We have set demanding targets for each of those elements.

For the People, we aim to build an inspiring culture in our organization for all employees, one that rewards collaboration, agility, and creative thinking, enabling us to become a more customer-centric organization.

For Planet, we have set demanding targets covering all the elements of the business. We aim for 100% electrification on the core four markets by 2040 and to achieve carbon neutrality by 2045.

In terms of Profit, we will focus on expanding the EV lineup, creating an integrated mobility ecosystem, and expanding the B2B business with the development of PBVs, (purposed build vehicles), focusing as a first step in mobility and logistics.

Why, in a recession, should a business continue to invest in their brand? How do you think the investment in brand and marketing, will evolve or change over the next 12 – 18 months?

Amid crisis, businesses tend to get much more short-term oriented, avoiding long-term initiatives and investments, so I think that we might see a similar trend in the next 12-18 months.

Nevertheless, history and data show us that during times of uncertainty, like the covid 19 crisis, brands that have consistently invested in their brand-building processes and long-term strategies have been able to mitigate the impact of the crisis and increase their brand value further.

Strong brands are not only more resilient and less volatile during a crisis, but they can capture more business value during tough times. Strong brands bring more and better business for the organization, and crises are an opportunity to reinforce brand equity by reinforcing the commitment to the purpose and consumers.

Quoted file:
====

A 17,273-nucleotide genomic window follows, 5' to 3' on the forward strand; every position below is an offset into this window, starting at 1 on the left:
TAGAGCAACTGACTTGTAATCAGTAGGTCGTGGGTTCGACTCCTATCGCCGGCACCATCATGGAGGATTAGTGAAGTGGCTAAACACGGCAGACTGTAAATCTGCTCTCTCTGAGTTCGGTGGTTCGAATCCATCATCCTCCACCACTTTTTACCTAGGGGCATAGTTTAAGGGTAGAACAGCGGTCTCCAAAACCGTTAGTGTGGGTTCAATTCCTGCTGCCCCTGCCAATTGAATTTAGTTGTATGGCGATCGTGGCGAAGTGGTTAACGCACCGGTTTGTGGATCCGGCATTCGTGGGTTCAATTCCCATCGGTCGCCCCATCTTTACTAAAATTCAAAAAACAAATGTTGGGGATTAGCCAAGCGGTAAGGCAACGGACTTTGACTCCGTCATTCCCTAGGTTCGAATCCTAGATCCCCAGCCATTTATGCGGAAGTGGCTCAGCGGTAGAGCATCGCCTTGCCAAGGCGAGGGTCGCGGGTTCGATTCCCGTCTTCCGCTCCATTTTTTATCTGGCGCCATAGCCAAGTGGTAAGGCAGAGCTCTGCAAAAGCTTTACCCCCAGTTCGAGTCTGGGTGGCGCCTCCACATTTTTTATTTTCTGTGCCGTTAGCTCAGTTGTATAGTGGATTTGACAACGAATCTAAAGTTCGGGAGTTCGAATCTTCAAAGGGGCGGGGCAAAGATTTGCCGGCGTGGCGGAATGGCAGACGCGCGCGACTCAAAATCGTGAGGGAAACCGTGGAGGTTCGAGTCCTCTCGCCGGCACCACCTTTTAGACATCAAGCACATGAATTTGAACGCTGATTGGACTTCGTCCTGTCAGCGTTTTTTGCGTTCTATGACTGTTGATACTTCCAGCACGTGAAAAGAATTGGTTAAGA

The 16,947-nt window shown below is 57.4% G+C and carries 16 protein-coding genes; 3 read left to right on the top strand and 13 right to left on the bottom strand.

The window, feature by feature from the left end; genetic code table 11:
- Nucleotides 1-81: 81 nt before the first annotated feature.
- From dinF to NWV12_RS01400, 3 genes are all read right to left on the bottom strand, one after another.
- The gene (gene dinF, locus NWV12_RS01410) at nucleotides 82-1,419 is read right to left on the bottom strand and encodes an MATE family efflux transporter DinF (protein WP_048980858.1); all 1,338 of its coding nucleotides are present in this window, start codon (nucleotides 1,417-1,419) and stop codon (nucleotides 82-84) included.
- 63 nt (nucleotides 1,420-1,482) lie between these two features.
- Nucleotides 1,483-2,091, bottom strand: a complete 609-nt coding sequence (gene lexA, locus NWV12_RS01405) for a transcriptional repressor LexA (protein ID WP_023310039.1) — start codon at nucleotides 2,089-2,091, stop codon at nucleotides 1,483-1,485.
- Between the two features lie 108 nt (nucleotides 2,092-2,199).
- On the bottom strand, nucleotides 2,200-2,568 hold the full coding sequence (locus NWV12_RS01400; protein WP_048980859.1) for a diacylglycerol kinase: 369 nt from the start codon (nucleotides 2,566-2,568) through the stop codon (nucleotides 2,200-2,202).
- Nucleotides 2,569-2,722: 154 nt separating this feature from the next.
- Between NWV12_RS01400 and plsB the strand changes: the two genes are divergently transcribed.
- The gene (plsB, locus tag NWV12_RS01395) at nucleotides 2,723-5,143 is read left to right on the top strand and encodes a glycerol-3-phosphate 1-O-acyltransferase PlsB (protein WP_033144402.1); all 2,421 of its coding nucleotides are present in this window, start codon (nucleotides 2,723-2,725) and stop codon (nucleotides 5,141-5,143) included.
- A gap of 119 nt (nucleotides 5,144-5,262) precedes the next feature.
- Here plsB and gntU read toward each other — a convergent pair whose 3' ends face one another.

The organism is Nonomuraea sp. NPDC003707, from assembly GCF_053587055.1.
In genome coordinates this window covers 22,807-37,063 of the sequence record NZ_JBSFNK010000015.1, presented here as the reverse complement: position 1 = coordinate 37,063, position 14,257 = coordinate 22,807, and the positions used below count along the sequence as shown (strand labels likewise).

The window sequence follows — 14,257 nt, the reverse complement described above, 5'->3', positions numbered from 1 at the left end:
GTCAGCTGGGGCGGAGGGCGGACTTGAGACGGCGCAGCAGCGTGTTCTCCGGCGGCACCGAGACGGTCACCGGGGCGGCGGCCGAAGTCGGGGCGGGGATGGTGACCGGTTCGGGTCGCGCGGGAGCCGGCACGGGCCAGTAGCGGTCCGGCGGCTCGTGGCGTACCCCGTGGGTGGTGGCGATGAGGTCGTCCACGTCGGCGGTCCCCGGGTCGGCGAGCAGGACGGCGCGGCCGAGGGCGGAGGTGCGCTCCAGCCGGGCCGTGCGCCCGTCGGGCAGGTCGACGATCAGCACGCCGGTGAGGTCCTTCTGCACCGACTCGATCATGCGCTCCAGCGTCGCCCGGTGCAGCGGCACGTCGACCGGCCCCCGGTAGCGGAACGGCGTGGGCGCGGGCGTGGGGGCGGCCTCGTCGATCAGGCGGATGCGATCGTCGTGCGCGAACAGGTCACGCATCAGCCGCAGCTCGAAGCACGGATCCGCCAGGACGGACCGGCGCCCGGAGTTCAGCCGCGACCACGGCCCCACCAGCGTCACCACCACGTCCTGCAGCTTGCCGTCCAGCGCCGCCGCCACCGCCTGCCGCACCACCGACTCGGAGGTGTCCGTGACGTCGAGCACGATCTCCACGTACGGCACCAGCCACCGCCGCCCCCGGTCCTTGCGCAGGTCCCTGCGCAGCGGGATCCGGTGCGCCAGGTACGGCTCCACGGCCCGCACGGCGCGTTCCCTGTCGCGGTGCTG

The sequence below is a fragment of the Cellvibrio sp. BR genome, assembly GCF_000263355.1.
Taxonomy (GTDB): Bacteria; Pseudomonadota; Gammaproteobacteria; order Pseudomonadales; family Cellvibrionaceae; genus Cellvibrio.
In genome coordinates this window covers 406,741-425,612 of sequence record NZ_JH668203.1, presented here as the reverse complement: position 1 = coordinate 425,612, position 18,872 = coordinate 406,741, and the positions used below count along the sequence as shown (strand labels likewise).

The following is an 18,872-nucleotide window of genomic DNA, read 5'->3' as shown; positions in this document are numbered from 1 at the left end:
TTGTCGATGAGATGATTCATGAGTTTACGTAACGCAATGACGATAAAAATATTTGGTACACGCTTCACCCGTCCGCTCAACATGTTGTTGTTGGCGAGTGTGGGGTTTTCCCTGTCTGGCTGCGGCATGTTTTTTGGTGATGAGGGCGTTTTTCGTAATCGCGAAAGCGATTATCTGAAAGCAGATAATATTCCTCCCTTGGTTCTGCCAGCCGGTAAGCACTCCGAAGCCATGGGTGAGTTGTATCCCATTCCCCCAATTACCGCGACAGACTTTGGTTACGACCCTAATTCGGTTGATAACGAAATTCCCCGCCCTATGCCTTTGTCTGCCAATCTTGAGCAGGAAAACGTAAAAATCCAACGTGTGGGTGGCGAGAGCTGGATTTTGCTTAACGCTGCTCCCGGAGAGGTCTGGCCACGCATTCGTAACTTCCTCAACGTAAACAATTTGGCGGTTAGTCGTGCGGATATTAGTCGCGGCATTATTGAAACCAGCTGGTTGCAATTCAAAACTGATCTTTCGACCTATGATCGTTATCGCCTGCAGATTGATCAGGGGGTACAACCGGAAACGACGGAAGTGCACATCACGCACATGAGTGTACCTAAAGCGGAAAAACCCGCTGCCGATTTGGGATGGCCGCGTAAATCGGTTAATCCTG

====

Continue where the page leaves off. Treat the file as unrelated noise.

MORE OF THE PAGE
Our industry is being reinvented as we speak, and we are looking into these developments in our industry as a massive opportunity for our brand.

How has your competition evolved over the past 24 months? Where are you seeing or experiencing the greatest threats? What are the biggest opportunities? Are you seeing new or surprising competitors entering the space?

The automotive industry has been facing a disruptive trend for some years now. From electrification, mobility, connectivity, and autonomous driving, all these elements have opened the market to new competitors that try to capitalize and position themselves in one or several of those areas.

We see the big software players trying to capitalize on the car as a device (with the same principles applied to mobile phones) and looking into opportunities to maximize revenue in a full-autonomous driving world.